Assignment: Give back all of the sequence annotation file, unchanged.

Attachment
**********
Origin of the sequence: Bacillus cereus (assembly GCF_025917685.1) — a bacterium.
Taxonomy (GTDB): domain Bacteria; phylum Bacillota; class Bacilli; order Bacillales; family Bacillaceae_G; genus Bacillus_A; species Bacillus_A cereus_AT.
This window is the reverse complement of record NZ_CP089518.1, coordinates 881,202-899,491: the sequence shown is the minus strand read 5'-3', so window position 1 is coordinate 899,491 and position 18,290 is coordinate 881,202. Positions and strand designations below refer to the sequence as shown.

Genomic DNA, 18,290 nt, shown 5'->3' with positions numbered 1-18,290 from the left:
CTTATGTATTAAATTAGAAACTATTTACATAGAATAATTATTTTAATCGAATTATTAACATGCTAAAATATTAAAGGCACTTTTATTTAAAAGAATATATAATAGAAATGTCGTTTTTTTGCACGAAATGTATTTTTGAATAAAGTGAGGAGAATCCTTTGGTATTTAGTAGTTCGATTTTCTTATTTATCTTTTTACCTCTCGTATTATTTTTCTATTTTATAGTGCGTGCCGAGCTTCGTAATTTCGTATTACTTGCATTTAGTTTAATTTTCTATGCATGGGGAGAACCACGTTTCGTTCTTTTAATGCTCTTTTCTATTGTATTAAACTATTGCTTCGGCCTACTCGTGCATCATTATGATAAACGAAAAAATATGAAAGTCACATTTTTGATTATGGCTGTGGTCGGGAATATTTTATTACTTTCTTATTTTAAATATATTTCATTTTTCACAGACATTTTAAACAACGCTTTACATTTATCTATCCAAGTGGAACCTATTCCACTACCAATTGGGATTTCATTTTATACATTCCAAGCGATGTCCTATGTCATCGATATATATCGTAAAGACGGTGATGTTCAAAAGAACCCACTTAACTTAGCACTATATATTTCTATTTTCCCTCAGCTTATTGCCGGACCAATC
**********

Origin of the sequence: Bacillus cereus (assembly GCF_025917685.1) — a bacterium.
Taxonomy (GTDB): domain Bacteria; phylum Bacillota; class Bacilli; order Bacillales; family Bacillaceae_G; genus Bacillus_A; species Bacillus_A cereus_AT.
This window is the reverse complement of record NZ_CP089518.1, coordinates 881,202-899,491: the sequence shown is the minus strand read 5'-3', so window position 1 is coordinate 899,491 and position 18,290 is coordinate 881,202. Positions and strand designations below refer to the sequence as shown.

Genomic DNA, 18,290 nt, shown 5'->3' with positions numbered 1-18,290 from the left:
CTTATGTATTAAATTAGAAACTATTTACATAGAATAATTATTTTAATCGAATTATTAACATGCTAAAATATTAAAGGCACTTTTATTTAAAAGAATATATAATAGAAATGTCGTTTTTTTGCACGAAATGTATTTTTGAATAAAGTGAGGAGAATCCTTTGGTATTTAGTAGTTCGATTTTCTTATTTATCTTTTTACCTCTCGTATTATTTTTCTATTTTATAGTGCGTGCCGAGCTTCGTAATTTCGTATTACTTGCATTTAGTTTAATTTTCTATGCATGGGGAGAACCACGTTTCGTTCTTTTAATGCTCTTTTCTATTGTATTAAACTATTGCTTCGGCCTACTCGTGCATCATTATGATAAACGAAAAAATATGAAAGTCACATTTTTGATTATGGCTGTGGTCGGGAATATTTTATTACTTTCTTATTTTAAATATATTTCATTTTTCACAGACATTTTAAACAACGCTTTACATTTATCTATCCAAGTGGAACCTATTCCACTACCAATTGGGATTTCATTTTATACATTCCAAGCGATGTCCTATGTCATCGATATATATCGTAAAGACGGTGATGTTCAAAAGAACCCACTTAACTTAGCACTATATATTTCTATTTTCCCTCAGCTTATTGCCGGACCAATC